M. A. Macauliffe and the angst of the translator
Singh, Nikky-Guninder Kaur
ISASR in association with the Study of Religions, University College Cork
Had I known earlier the difficulties I should have to encounter, I should certainly never have undertaken a translation of this description', wrote Macauliffe (1898, 365). Even though he had carefully studied the text, familiarized himself with its source language(s), and was fluent in the target language, translating the Guru Granth into English proved to be an arduous task for the Irishman. His angst is indeed intriguing. Heidegger said, 'Tell me what you think of translation, and I will tell you who you are', so the concern voiced by our translator offers clues into his personal sensibilities and intellectual legacy. Using Amrtya Sen's 'exoticist', 'magisterial', and 'curatorial' typology (2005), we discover here a western approach antithetical to orientalism. My paper explores the synergy between Macauliffe's existential response and his non-orientalist translation of the Japji, the opening hymn of the Guru Granth.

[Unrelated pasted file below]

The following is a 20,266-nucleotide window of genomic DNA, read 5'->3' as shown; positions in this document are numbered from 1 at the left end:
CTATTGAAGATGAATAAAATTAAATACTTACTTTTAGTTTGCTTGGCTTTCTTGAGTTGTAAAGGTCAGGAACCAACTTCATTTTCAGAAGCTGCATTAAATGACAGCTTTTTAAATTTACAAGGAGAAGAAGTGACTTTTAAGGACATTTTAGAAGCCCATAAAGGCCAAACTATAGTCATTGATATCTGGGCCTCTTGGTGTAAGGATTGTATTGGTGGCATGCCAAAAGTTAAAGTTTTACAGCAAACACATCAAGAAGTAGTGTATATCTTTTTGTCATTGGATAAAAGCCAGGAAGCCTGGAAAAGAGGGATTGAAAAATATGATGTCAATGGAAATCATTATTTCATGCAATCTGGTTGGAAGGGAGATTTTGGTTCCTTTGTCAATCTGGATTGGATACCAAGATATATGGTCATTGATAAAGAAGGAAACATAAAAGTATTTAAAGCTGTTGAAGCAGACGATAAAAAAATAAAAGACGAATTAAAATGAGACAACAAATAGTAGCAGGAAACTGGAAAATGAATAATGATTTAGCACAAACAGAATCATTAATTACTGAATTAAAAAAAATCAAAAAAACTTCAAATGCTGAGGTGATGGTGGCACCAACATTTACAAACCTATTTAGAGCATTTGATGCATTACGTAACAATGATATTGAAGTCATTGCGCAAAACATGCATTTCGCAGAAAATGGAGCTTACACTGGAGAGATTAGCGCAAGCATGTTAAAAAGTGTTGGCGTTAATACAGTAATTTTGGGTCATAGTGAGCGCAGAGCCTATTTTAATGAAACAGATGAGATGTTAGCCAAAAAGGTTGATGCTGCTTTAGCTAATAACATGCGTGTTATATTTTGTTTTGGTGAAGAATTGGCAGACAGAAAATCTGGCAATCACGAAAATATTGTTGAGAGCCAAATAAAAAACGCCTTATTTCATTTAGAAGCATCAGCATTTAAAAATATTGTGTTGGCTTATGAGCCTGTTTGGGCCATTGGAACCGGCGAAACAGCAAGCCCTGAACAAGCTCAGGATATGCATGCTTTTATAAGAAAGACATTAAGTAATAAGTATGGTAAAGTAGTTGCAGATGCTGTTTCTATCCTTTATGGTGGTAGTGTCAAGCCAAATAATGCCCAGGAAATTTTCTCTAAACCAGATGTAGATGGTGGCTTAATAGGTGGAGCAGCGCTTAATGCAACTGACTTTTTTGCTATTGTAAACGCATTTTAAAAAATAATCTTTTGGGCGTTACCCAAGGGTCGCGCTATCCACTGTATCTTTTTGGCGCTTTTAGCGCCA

Macauliffe , Sikh , Guru Granth , Japji , Translation , Orientalism , Exoticist , Magisterial , Curatorial
SINGH, N.-G. K. 2017. M. A. Macauliffe and the angst of the translator. Journal of the Irish Society for the Academic Study of Religions, 4(1), 33-57.
(c)2017, The Author(s).